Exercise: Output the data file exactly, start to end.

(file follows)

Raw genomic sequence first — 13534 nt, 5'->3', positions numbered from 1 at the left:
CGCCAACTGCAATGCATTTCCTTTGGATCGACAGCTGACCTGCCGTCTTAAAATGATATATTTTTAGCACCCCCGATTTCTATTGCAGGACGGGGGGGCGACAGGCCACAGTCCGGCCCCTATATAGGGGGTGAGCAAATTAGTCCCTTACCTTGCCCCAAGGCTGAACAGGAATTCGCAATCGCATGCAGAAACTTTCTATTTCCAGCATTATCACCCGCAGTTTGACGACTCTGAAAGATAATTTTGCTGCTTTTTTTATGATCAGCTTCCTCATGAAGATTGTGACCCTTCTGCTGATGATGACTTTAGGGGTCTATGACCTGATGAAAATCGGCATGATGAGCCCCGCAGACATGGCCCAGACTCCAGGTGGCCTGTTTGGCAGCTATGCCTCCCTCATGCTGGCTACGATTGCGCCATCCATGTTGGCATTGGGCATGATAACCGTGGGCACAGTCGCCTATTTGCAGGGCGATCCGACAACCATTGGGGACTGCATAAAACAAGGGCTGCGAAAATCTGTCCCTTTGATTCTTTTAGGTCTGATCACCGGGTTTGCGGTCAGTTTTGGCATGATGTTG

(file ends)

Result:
Raw genomic sequence first — 13534 nt, 5'->3', positions numbered from 1 at the left:
CGCCAACTGCAATGCATTTCCTTTGGATCGACAGCTGACCTGCCGTCTTAAAATGATATATTTTTAGCACCCCCGATTTCTATTGCAGGACGGGGGGGCGACAGGCCACAGTCCGGCCCCTATATAGGGGGTGAGCAAATTAGTCCCTTACCTTGCCCCAAGGCTGAACAGGAATTCGCAATCGCATGCAGAAACTTTCTATTTCCAGCATTATCACCCGCAGTTTGACGACTCTGAAAGATAATTTTGCTGCTTTTTTTATGATCAGCTTCCTCATGAAGATTGTGACCCTTCTGCTGATGATGACTTTAGGGGTCTATGACCTGATGAAAATCGGCATGATGAGCCCCGCAGACATGGCCCAGACTCCAGGTGGCCTGTTTGGCAGCTATGCCTCCCTCATGCTGGCTACGATTGCGCCATCCATGTTGGCATTGGGCATGATAACCGTGGGCACAGTCGCCTATTTGCAGGGCGATCCGACAACCATTGGGGACTGCATAAAACAAGGGCTGCGAAAATCTGTCCCTTTGATTCTTTTAGGTCTGATCACCGGGTTTGCGGTCAGTTTTGGCATGATGTTG